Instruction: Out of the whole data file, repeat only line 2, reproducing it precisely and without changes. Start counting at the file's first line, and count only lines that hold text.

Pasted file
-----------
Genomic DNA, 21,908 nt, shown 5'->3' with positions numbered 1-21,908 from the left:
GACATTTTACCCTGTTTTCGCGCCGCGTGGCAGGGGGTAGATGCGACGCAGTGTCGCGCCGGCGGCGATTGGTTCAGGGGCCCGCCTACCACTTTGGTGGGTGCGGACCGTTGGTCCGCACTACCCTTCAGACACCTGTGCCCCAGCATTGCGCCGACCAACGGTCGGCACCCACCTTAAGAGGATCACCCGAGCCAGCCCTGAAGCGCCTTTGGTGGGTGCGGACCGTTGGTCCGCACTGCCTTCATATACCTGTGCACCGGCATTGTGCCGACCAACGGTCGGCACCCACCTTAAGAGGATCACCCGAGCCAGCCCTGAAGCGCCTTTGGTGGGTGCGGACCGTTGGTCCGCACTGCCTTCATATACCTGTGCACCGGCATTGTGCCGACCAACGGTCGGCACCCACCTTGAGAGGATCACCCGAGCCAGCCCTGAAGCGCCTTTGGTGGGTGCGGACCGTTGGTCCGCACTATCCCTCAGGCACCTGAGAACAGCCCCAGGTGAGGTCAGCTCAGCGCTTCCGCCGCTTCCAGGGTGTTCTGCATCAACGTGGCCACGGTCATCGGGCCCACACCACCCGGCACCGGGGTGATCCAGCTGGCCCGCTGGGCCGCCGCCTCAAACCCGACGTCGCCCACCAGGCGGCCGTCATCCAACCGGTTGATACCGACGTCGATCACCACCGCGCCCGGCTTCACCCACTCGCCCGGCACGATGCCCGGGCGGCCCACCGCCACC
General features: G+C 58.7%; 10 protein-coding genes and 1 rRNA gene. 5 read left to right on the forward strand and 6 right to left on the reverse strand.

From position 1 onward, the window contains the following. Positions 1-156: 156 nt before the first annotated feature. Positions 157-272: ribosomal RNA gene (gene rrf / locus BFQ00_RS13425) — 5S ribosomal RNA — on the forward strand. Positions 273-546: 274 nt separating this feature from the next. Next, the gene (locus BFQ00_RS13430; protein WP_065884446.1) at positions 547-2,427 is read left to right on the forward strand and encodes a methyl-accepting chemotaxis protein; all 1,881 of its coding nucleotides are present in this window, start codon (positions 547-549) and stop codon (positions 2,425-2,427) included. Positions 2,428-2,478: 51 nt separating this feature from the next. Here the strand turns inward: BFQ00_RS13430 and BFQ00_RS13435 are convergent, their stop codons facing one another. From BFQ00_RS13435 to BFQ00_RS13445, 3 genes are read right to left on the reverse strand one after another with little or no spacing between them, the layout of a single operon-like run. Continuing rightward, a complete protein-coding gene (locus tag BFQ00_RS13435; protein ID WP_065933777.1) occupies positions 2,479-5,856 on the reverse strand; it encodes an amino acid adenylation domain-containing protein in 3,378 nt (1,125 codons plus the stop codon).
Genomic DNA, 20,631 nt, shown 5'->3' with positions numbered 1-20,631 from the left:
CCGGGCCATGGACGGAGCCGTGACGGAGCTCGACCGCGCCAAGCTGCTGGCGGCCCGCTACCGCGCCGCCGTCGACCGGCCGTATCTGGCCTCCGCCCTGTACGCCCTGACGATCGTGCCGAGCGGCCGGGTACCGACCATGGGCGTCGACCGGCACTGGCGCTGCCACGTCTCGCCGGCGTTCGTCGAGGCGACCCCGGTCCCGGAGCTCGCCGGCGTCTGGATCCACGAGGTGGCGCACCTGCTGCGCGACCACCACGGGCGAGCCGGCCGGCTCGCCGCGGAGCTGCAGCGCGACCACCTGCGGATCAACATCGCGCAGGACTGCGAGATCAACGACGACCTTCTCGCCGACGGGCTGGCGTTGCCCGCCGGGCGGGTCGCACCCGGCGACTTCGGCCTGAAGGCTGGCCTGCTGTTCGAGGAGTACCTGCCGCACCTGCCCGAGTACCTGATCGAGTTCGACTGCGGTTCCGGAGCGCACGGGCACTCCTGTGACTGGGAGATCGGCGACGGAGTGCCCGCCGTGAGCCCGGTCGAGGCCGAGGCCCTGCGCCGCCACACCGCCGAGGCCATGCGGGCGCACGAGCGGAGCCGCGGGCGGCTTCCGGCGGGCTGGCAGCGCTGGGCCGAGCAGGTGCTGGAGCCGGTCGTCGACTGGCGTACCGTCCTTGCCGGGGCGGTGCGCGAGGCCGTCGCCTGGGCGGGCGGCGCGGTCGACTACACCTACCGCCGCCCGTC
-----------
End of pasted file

GACATTTTACCCTGTTTTCGCGCCGCGTGGCAGGGGGTAGATGCGACGCAGTGTCGCGCCGGCGGCGATTGGTTCAGGGGCCCGCCTACCACTTTGGTGGGTGCGGACCGTTGGTCCGCACTACCCTTCAGACACCTGTGCCCCAGCATTGCGCCGACCAACGGTCGGCACCCACCTTAAGAGGATCACCCGAGCCAGCCCTGAAGCGCCTTTGGTGGGTGCGGACCGTTGGTCCGCACTGCCTTCATATACCTGTGCACCGGCATTGTGCCGACCAACGGTCGGCACCCACCTTAAGAGGATCACCCGAGCCAGCCCTGAAGCGCCTTTGGTGGGTGCGGACCGTTGGTCCGCACTGCCTTCATATACCTGTGCACCGGCATTGTGCCGACCAACGGTCGGCACCCACCTTGAGAGGATCACCCGAGCCAGCCCTGAAGCGCCTTTGGTGGGTGCGGACCGTTGGTCCGCACTATCCCTCAGGCACCTGAGAACAGCCCCAGGTGAGGTCAGCTCAGCGCTTCCGCCGCTTCCAGGGTGTTCTGCATCAACGTGGCCACGGTCATCGGGCCCACACCACCCGGCACCGGGGTGATCCAGCTGGCCCGCTGGGCCGCCGCCTCAAACCCGACGTCGCCCACCAGGCGGCCGTCATCCAACCGGTTGATACCGACGTCGATCACCACCGCGCCCGGCTTCACCCACTCGCCCGGCACGATGCCCGGGCGGCCCACCGCCACC